a year later. Elisabeth took a far more active role with this child insisting in raising Marie herself and spent more time with her family for a while. Meanwhile Rudolf who had grown increasingly bitter and resentful towards his father who had prevented him from going to university in oreder to continue with the military training he hated, was now at almost 30 still denied any active role in governing the empire. Finally in 1889 Rudolf and his 17-year-old mistress Mary Vetsera committed suicide in his hunting lodge at Mayerling. Elisabeth blamed herself for not helping her son more and wore mourning for the rest of her life. Following Marie's marriage the next year Elisabeth returned to her excessive travelling, rarely staying in any place for long. Obviously suffering from the depression she had struggled with throughout her adult life Elisabeth wrote many dark poems and her letters to her children show her deep unhappiness and discontent with her life. She is reported to have been very daring on her travels and even had herself stapped to a chair inside a glass box on the deck of a ship during a storm that had even the sailors running for cover,
suggesting perhaps her genuine disregard for her own life.
In 1898 during an overnight stop in Geneva , her presence in the city was revealed in a newspaper, although she had been travelling under an assumed name for privacy. On September 10, as she was walking from her hotel to the ship on which she was to leave for Montreux, Elisabeth was stabbed with a sharpened file by Italian anarchist Luigi Lucheni. Lucheni had come to Geneva planning to assassinate the Prince of Orléans; when he failed to arrive, Lucheni had chosen the Empress of Austria, whose presence in the city he'd learned about in the newspaper, as the next best victim available to him, unaware--and uncaring--that in fact she shared his opinions on aristocracy. The file poked a tiny hole in Elisabeth's heart; blood leaked out so slowly that at first no one was aware that she had been injured and as she was so tightly corsetted even Elisabeth was unaware of her injury believing she had simply been knocked down by the man. She made it to the ship, but shortly afterwards collapsed. Her companion at first assumed the Empress had merely fainted, and when loosening her bodice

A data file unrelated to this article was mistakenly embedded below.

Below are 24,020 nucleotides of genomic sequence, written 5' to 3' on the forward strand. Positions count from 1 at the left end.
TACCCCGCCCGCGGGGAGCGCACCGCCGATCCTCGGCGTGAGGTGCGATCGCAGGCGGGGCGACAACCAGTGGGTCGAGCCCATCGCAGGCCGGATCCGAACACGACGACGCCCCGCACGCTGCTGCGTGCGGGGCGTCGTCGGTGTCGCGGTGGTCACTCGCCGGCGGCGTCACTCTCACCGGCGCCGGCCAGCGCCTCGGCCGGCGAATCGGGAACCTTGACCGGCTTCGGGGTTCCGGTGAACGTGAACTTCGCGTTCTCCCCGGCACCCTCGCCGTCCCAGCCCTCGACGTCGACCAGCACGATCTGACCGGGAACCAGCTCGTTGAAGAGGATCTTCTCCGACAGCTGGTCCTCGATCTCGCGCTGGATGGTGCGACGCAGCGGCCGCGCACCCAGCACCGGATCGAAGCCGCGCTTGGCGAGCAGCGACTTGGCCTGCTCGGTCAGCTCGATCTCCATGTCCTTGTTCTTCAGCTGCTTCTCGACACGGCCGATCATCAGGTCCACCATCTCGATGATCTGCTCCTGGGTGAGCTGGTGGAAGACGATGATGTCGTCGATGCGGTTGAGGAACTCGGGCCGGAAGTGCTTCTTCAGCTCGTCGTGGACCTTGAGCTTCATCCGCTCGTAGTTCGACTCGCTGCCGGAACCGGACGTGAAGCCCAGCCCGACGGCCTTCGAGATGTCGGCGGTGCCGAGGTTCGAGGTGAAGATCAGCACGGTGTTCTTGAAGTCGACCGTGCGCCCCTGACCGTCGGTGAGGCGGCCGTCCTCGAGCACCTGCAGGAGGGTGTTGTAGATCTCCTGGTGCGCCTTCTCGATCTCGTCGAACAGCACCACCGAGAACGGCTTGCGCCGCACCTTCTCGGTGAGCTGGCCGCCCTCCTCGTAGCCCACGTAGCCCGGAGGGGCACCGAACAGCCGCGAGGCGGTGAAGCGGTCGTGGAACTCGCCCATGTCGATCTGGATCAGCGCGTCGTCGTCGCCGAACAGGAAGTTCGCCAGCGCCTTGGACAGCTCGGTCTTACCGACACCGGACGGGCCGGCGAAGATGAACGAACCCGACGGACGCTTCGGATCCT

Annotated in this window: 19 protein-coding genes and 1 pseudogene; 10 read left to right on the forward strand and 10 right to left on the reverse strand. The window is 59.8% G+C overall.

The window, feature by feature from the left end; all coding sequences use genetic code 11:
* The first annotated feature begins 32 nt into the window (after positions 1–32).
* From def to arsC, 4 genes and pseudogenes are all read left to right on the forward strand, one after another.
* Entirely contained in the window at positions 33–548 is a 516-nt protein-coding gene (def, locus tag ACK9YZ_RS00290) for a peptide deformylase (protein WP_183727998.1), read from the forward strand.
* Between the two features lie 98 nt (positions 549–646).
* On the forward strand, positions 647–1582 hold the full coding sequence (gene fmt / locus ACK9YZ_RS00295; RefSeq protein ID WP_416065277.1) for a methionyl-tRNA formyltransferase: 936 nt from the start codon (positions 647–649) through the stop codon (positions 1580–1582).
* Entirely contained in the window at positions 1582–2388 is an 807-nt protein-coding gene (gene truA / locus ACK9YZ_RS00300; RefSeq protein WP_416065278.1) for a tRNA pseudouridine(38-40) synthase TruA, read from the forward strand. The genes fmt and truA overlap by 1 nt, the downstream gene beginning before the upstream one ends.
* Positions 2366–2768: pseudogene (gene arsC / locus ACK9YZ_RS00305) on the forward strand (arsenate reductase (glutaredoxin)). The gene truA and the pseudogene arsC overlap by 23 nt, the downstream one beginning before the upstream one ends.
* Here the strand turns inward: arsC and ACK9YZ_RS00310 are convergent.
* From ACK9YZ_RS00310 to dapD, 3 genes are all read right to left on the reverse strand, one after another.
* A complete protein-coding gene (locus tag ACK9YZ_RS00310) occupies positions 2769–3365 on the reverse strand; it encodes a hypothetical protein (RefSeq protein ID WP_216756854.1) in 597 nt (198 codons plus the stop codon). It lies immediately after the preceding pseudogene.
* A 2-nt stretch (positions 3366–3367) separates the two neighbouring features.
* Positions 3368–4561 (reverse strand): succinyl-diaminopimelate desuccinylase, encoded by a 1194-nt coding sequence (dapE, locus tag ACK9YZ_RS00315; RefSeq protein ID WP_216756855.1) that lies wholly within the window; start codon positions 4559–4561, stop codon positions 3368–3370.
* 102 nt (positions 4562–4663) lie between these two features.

noticed a spot of blood and a hole in her camisole. She was rushed back to the hotel, but it was too late for the doctors to do anything. Lucheni, sentenced to life in prison, hanged himself in 1910.
A letter from her daughter at the time actually states that she was glad her mother had finally got the quick easy death she had obviously wanted and hoped her mother had found what she had always been searching for. Elisabeth's tragic end ensured her legendary status and Sisi's hold on the popular imagination evidently holds sway today as Vienna is full of tourist souveniers of the Empress from replicas of her famous star hair ornaments to reproductions of her portraits on postcards, tins, bookmarks and chocolates. We left the final room of the museum, complete with its grisly relic of the murder weapon, and moved onto the Imperial apartments. Stories of the Empress Elisabeth dominate the audio tour here as well and the rooms on display include the Empress's dressing room with fitted wall bars where Elisabeth performed her daily workout. I enjoyed seeing the Emperor's audience chamber. Franz Josef would give an audience to anyone who petitioned him. He
recognised that ordinary people would not have clothes befitting an audience with the emperor so decreed that people should wear their tradional costumes to audiences. The museum has on display examples of the traditional dress of all the differnet peoples within the Austro-Hungarian empire.
We finally left the Hofburg and set off in search of the Strauss monument in Stadtpark where we planned to have our picnic. The park proved to be further away than we anticipated and we had to resort to asking for directions off a random stranger in the end (despite my sister's obvious reluctance to relinquish ownership of the map and admit that the road we were standing on simply wasn't named on the map she was holding). Still the route we ended up following took us past the impressive war memorial, and an interesting house with a model football match spread across the garden where even the round bushes were spray painted to look like footballs.... I'm going to assume it was advertising something or other, I can't think of any other reason for attacking your own front garden with spray paint! We finally found the park, walked to the nearest patch of grass and
collapsed - amazingly enough within viewing distance of the Strauss monument. We lazed in the shade of a tree and enjoyed a leisurely picnic.